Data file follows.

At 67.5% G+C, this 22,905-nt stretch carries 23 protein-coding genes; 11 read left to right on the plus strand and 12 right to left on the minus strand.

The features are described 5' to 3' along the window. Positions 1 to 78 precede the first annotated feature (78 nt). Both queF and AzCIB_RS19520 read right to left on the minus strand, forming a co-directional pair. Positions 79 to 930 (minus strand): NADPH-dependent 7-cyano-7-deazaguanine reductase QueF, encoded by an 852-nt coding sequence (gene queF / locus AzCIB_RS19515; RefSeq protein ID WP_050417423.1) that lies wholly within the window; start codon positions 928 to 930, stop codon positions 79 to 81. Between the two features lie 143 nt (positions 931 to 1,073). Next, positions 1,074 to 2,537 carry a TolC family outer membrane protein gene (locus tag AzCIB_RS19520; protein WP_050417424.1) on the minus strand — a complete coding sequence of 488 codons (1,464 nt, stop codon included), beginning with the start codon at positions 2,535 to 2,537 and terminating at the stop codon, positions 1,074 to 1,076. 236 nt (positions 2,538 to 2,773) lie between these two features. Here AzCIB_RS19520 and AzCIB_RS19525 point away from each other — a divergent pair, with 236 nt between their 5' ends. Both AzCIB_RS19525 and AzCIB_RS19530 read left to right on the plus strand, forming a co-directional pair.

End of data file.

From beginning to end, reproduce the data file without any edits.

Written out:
At 67.5% G+C, this 22,905-nt stretch carries 23 protein-coding genes; 11 read left to right on the plus strand and 12 right to left on the minus strand.

The features are described 5' to 3' along the window. Positions 1 to 78 precede the first annotated feature (78 nt). Both queF and AzCIB_RS19520 read right to left on the minus strand, forming a co-directional pair. Positions 79 to 930 (minus strand): NADPH-dependent 7-cyano-7-deazaguanine reductase QueF, encoded by an 852-nt coding sequence (gene queF / locus AzCIB_RS19515; RefSeq protein ID WP_050417423.1) that lies wholly within the window; start codon positions 928 to 930, stop codon positions 79 to 81. Between the two features lie 143 nt (positions 931 to 1,073). Next, positions 1,074 to 2,537 carry a TolC family outer membrane protein gene (locus tag AzCIB_RS19520; protein WP_050417424.1) on the minus strand — a complete coding sequence of 488 codons (1,464 nt, stop codon included), beginning with the start codon at positions 2,535 to 2,537 and terminating at the stop codon, positions 1,074 to 1,076. 236 nt (positions 2,538 to 2,773) lie between these two features. Here AzCIB_RS19520 and AzCIB_RS19525 point away from each other — a divergent pair, with 236 nt between their 5' ends. Both AzCIB_RS19525 and AzCIB_RS19530 read left to right on the plus strand, forming a co-directional pair.